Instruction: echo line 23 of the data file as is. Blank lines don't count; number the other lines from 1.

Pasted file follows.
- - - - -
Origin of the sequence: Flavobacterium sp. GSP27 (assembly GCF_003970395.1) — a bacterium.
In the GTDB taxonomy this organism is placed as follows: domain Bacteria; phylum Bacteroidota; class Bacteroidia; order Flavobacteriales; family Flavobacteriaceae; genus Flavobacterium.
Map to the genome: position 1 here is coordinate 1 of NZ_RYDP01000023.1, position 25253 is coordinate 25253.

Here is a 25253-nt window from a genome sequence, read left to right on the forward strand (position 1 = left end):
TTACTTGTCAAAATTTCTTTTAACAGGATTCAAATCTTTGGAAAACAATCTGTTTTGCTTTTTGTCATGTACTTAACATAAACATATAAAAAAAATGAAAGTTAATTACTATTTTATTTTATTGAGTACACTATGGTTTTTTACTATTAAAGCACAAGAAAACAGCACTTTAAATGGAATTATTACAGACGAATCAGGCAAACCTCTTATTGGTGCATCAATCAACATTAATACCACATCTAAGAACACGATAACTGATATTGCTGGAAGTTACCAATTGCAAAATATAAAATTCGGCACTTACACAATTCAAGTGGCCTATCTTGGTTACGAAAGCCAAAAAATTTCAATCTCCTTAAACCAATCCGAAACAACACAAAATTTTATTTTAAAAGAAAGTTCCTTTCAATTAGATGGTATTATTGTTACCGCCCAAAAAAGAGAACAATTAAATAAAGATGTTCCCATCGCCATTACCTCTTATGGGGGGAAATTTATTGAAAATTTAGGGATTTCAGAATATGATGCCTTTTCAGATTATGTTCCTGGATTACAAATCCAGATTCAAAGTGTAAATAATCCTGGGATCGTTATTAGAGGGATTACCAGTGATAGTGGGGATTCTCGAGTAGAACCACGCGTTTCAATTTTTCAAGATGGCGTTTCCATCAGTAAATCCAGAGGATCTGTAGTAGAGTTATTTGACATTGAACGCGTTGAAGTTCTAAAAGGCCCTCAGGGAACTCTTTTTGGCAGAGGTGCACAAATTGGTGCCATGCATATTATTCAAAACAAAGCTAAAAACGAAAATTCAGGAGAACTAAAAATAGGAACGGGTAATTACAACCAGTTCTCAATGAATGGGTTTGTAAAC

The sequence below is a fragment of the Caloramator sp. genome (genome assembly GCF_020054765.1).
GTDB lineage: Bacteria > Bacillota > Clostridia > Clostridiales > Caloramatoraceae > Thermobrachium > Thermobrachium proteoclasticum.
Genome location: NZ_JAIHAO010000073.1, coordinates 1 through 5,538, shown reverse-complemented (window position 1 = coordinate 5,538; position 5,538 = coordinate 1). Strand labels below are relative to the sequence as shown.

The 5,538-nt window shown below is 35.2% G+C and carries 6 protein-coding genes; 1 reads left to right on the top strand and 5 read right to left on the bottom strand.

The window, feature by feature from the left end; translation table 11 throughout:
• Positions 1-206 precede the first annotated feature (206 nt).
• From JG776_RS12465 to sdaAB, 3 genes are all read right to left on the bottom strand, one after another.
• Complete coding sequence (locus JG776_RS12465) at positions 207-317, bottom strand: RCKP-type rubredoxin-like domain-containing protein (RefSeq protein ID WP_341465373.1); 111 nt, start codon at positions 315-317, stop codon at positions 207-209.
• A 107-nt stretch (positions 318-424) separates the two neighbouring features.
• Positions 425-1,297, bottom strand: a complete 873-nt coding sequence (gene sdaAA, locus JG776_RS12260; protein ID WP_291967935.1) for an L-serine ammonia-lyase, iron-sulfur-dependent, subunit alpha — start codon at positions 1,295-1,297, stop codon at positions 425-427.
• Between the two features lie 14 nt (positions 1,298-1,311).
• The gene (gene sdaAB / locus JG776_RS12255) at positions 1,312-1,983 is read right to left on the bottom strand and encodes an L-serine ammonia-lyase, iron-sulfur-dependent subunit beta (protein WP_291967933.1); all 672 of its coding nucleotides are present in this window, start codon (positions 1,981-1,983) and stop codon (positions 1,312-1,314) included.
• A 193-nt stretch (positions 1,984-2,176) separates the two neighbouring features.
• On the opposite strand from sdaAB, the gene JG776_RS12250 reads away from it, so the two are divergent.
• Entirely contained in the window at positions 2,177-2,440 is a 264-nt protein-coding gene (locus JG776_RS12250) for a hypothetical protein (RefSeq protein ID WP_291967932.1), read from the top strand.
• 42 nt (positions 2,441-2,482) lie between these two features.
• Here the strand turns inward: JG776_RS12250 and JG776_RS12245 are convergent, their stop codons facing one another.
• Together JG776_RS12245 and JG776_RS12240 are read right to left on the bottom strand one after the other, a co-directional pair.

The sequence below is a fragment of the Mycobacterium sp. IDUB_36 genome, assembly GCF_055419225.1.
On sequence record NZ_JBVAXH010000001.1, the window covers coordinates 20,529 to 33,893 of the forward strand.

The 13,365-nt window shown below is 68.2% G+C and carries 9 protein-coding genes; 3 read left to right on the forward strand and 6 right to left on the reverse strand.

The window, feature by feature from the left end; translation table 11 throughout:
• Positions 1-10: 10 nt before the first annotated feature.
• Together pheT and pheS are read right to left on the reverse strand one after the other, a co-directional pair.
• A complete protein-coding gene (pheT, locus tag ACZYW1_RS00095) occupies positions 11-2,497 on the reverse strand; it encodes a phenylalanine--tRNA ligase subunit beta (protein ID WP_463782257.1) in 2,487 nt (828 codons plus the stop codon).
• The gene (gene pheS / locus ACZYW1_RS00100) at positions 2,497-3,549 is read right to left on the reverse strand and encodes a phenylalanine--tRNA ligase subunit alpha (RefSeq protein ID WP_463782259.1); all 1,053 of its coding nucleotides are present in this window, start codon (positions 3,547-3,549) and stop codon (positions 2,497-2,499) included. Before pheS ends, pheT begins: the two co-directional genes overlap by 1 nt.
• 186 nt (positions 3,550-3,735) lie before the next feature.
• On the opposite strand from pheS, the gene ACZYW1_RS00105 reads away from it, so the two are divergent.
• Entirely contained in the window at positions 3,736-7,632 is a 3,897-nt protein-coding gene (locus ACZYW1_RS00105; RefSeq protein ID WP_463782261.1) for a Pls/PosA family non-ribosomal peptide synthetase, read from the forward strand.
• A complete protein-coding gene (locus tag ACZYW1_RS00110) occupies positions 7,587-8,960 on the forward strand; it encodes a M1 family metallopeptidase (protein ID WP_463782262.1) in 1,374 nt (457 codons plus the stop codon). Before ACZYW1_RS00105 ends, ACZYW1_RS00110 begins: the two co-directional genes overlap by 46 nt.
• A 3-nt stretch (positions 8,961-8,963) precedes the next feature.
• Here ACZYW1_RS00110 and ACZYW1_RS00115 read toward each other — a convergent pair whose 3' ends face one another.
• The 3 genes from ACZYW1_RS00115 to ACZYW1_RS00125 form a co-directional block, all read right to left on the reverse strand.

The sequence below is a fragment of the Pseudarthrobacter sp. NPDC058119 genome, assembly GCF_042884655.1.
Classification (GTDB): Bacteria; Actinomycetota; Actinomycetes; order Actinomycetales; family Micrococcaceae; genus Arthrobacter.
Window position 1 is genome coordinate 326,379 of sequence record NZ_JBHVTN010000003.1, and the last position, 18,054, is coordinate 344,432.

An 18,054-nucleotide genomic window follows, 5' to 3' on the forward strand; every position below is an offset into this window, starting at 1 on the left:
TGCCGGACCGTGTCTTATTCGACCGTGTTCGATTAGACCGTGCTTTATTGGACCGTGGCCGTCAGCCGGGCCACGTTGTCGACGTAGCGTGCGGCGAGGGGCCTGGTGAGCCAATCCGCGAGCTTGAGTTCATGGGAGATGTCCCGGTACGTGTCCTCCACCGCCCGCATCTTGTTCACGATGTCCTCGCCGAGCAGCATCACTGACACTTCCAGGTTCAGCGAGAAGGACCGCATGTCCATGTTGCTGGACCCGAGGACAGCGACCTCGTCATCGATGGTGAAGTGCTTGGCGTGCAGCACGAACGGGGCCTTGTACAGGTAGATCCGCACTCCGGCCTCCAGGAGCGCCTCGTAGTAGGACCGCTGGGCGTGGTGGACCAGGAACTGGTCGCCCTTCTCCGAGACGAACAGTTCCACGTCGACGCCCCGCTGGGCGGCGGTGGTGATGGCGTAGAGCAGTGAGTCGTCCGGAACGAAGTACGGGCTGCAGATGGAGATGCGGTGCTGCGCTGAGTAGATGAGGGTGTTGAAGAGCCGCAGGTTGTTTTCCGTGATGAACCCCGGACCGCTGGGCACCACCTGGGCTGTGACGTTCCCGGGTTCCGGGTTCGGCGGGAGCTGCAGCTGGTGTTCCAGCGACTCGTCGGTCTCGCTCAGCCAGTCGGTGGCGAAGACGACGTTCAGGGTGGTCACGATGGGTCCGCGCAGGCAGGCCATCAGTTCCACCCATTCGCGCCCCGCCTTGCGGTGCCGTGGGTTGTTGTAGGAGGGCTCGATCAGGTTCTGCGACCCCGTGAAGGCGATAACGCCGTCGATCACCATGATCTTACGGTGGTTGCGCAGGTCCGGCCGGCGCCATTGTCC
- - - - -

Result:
• Together JG776_RS12245 and JG776_RS12240 are read right to left on the bottom strand one after the other, a co-directional pair.